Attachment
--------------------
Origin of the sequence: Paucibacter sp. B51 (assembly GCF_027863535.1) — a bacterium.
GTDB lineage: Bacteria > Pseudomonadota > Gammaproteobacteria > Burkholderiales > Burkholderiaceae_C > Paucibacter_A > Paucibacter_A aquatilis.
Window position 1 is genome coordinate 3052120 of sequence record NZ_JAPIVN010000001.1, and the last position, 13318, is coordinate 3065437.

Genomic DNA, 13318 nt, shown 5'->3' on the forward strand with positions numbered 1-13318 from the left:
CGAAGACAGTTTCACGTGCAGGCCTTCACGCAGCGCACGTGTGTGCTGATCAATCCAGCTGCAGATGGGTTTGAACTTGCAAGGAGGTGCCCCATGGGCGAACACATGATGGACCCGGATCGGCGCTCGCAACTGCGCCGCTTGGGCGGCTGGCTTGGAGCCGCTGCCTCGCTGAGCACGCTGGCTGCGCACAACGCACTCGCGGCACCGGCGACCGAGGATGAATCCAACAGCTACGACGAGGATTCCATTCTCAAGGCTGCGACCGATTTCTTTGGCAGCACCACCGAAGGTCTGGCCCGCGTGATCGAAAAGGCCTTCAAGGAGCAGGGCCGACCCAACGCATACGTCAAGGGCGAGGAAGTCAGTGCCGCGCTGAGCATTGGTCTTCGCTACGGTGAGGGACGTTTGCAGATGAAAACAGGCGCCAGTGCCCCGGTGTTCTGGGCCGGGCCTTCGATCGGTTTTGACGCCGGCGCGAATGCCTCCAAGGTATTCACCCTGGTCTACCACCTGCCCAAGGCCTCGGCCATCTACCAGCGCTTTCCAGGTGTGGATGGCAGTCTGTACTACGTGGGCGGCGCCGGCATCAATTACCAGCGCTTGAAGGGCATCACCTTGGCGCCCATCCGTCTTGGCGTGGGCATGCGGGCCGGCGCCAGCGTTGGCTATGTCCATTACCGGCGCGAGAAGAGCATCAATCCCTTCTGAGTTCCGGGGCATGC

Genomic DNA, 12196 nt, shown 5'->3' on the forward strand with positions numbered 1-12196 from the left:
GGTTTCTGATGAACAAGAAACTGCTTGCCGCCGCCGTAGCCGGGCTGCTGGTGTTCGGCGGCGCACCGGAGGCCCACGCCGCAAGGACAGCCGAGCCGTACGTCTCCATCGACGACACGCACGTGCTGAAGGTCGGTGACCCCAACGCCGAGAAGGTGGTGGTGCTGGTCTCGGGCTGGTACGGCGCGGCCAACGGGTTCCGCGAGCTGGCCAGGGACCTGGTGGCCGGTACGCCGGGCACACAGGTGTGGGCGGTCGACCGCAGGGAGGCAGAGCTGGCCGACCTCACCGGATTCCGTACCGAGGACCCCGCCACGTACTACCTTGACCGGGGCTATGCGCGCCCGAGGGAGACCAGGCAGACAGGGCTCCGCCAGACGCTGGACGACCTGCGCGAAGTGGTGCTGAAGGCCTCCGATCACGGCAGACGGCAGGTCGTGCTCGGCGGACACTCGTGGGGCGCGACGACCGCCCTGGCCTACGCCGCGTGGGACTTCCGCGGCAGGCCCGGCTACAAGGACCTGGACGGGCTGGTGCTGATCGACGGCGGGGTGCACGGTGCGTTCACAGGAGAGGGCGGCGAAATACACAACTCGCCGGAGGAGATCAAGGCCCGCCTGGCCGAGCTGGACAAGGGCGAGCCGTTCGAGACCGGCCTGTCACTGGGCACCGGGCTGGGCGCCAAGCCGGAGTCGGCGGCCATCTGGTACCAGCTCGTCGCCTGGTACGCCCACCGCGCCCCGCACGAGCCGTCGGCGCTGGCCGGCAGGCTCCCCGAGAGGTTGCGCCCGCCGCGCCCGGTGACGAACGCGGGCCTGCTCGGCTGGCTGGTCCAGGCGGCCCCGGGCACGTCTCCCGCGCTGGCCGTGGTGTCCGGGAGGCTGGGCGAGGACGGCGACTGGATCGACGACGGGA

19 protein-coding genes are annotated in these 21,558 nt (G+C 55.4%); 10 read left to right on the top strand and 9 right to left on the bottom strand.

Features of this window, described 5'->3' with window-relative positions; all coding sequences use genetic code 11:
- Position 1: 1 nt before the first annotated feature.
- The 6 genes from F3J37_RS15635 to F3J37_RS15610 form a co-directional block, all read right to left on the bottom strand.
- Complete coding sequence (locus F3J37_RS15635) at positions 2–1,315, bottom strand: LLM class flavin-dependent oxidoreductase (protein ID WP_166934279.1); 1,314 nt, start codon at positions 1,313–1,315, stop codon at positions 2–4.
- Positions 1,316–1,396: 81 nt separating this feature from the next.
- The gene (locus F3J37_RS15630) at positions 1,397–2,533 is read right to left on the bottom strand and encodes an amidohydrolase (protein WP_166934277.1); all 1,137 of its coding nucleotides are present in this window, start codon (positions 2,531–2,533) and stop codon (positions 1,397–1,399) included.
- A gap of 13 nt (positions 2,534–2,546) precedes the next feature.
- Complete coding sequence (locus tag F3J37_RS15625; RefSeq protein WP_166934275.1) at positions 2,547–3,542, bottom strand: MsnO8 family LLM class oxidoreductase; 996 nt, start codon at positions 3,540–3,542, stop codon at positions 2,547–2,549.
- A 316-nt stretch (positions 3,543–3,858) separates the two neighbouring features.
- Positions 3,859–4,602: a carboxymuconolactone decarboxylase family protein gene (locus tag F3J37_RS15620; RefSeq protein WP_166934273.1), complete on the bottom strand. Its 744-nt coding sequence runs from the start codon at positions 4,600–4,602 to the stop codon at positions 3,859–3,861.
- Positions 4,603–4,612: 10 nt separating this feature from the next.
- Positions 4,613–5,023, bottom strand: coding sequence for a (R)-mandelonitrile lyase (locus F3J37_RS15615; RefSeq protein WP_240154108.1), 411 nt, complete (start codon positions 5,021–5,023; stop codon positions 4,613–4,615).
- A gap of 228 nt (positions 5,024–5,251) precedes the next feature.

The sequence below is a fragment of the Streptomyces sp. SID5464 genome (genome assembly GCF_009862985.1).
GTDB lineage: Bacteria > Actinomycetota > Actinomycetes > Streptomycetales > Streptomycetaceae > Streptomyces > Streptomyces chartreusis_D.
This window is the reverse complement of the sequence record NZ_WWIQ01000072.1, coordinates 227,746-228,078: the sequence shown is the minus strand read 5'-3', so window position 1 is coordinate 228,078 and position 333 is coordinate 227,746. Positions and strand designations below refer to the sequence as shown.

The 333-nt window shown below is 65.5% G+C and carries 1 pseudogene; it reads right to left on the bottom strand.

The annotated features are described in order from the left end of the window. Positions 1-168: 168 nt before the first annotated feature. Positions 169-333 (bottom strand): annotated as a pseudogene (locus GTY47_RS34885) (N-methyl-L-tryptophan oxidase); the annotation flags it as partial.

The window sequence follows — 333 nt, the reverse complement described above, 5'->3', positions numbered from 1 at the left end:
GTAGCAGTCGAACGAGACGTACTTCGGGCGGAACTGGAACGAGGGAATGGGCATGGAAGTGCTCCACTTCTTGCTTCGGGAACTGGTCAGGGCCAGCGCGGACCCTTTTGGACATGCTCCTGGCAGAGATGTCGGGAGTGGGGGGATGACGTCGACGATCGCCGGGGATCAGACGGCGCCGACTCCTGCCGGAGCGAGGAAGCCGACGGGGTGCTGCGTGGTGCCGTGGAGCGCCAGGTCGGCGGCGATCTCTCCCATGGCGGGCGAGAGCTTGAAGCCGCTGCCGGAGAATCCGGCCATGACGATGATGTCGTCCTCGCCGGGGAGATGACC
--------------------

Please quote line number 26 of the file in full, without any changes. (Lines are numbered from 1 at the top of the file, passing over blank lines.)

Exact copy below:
The annotated features are described in order from the left end of the window. Positions 1-168: 168 nt before the first annotated feature. Positions 169-333 (bottom strand): annotated as a pseudogene (locus GTY47_RS34885) (N-methyl-L-tryptophan oxidase); the annotation flags it as partial.